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Captain François-Marie
Renaud d'Avène des Meloizes
Born 1655
Kingdom of France Lormes, Nivernais
Died April 22, 1699(1699-04-22)
New France Quebec Quebec City

Captain François-Marie Renaud d'Avène des Méloizes (1655– April 22, 1699) was a French Cavalry officer who came to New France in 1685 in command of the Troupes de Marine and led the successful expedition against the Senecas. The Comte de Frontenac considered him "one of the best and wisest officers" in Canada.[1] He is buried in the vaults of Notre-Dame Basilica-Cathedral, Quebec City.

Early life[]

Château des Aubues, Lormes. Built circa 1423 by Guillaume de Montsaulnin

Born at Château des Aubues, Lormes, Bourgogne; the ancestral home of his mother's family since the early fifteenth century. He was the son of Edmé Renaud d’Avène, Seigneur des Méloizes et de Berges. His mother, Adrienne de Montsaulnin, was the daughter of Colonel Adrien de Montsaulnin of Château des Aubues; Seigneur de Montal, Aubues and Sancy; by his wife Gabrielle de Bussy-Rabutin of Château de Bussy-Rabutin; Dame de Chantal and Montal.[2] Renaud was a first cousin of Louis de Montsaulnin (d.1686), 1st Marquis de Montsaulnin; and the uncle of General Louis de Montsaulnin (1688-1743), a godson of Louis XIV of France and later Governor of Luxembourg etc.[3] His uncle, Lt.-General Charles de Montsaulnin (d.1696), Le Comte de Montal and Gentleman of the Bedchamber to Louis, Grand Condé, gained Renaud d’Avène des Méloizes a commission into Condé's regiment in 1668. Four years later, he was a Standard-bearer in the Dragoons and the following year he held the same position in the Cavalry of the French Royal Army.

New France[]

In 1685, he acquired a company in the Troupes de Marine. In August of the same year, he arrived with his regiment at Quebec. In 1687, he accompanied Jacques-René de Brisay de Denonville, Marquis de Denonville, on his expedition against the Senecas, and signed the document recording the taking of their country. Louis de Buade de Frontenac held him in high esteem, considering him to be "one of the best and wisest officers" in Canada.[4] At the time of his marriage his wife’s grandfather gave him the fief of La Cloutièrerie, within the Seigneury of Beauport, selling it in 1693. He also owned some property in the Upper Town of Quebec City. Renaud d’Avène des Méloizes died 22 April 1699 at Quebec and was buried in the vaults of the Notre-Dame Basilica-Cathedral.

Family[]

Nicolas-Marie Renaud d'Avène des Méloizes (1696-1743), Comte des Meloizes and Chevalier de St Louis

In May, 1687, at Quebec City, Renaud d’Avène des Méloizes married Françoise-Thérèse (1670-1698), daughter of Nicholas Dupont de Neuville (1632-1716), Seigneur de Neuville and member of the Sovereign Council of New France. They were the parents of nine children. Six survived them and they were brought up by their maternal grandparents after their parents died in 1698,

  • Louise-Thérèse Renaud d’Avène des Méloizes (1690-1759), became La Soeur de la Sainte-Vierge at the Hôtel-Dieu de Québec.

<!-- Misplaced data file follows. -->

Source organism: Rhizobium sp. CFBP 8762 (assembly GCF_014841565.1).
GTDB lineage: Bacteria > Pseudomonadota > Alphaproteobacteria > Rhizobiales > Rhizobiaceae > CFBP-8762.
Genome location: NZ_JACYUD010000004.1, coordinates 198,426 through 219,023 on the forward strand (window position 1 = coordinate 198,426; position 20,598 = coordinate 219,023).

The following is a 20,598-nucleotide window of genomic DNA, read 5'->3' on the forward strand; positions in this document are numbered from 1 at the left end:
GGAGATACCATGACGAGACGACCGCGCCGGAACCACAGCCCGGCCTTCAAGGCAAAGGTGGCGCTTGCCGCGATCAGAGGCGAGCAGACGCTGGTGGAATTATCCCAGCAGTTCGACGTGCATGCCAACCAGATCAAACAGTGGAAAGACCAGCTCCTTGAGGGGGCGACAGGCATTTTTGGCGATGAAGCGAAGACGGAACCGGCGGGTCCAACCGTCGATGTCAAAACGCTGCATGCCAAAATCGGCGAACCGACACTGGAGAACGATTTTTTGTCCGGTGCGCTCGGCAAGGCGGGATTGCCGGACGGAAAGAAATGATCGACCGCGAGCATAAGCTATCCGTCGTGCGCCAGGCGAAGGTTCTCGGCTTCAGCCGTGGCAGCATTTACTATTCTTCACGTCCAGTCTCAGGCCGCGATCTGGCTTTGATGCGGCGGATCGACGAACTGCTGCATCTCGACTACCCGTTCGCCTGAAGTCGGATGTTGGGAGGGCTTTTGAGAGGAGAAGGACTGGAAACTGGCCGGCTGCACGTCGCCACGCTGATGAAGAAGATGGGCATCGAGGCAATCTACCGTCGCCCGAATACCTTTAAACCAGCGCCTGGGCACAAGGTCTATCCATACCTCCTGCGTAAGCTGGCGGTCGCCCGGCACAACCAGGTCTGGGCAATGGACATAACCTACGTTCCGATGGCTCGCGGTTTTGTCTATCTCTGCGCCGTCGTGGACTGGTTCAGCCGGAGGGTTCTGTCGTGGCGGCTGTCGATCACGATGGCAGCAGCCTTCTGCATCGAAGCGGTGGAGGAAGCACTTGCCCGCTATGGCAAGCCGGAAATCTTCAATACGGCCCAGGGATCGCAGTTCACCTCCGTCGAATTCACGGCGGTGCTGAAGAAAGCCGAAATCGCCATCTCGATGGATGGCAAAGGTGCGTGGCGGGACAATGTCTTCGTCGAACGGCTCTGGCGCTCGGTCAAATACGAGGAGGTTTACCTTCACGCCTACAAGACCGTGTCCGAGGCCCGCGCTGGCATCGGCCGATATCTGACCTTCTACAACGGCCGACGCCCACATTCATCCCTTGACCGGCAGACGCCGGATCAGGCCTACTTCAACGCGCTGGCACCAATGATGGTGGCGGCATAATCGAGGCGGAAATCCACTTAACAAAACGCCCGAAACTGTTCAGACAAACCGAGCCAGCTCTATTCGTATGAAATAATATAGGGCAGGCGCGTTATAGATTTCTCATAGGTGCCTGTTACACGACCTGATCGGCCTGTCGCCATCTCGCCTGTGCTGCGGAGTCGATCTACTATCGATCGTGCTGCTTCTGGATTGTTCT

• Marie-Thérèse Renaud d’Avène des Méloizes (1692-1711), became La Soeur de Saint-Gabriel at the Hôtel-Dieu de Québec.
  • Marie-Françoise Renaud d'Avène des Meloizes (1693-1723). In 1711, at Quebec City, she married Eustache Chartier de Lotbinière. They were the parents of Michel Chartier de Lotbinière, 1st Marquis de Lotbinière.
  • Marie-Jeanne Renaud d'Avène des Meloizes (1694-1766). Educated by the Ursulines of Quebec. In 1711, with a dowry of 10,000 Livres, her grandfather arranged for her to marry Jean-Francois Martin de Lino de Chalmette, Attorney General of New France. She refused the marriage and Chalmette instead married her uncle's sister (and later her aunt) Angelique Chariter de Lotbinière (1692-1772), the following year. Marie-Jeanne died unmarried at Quebec.
  • Nicholas-Marie Renaud d'Avène des Meloizes (1696-1743), Comte des Meloizes and Chevalier de St Louis.[5] In 1722, he married Angelique Chartier de Lotbinière (1692-1772), daughter of René-Louis Chartier de Lotbinière and the sister of his brother-in-law, Eustache. Their son, Nicolas Renaud d'Avene des Meloizes-Fresnoy (1729-1803), sold the Seigneury of Neuville for 45,000 Livres and moved to France where he became the Marquis de Fresnoy through his marriage to the heiress Agathe-Louise de Fresnoy, a descendant of Gaspard II de Coligny, at Château de Fresnoy. Their daughter, Angelique-Genevieve d'Avene des Meloizes (1722-1779) is the subject of Nadine Grelet's book, La Belle Angelique (2003) and one of the two central figures in The Golden Dog (1873). She was married to Michel-Jean-Hugues de Pean, but was better known for her affair with François Bigot.
  • Catherine-Madeleine Renaud d'Avène des Meloizes (1697-1725), was a society beauty who appears in William Kirby's book, The Golden Dog with her first cousin, Angelique-Genevieve d'Avene des Meloizes. She died unmarried.

References[]

  1. La prévôté de Québec, registre de 1695, 25 novembre, 128–130. Correspondance de Frontenac (1689–99)
  2. La famille Renaud d’Avène Des Méloizes, P-G Roy
  3. Dictionnaire de la noblesse, contenant les généalogies, l'histoire et la chronologie des familles nobles de France, 1775
  4. La prévôté de Québec, registre de 1695, 25 novembre, 128–130. Correspondance de Frontenac (1689–99)
  5. Nicolas Renaud d'Avesnes. Comte des Meloises, chevalier de St. Louis

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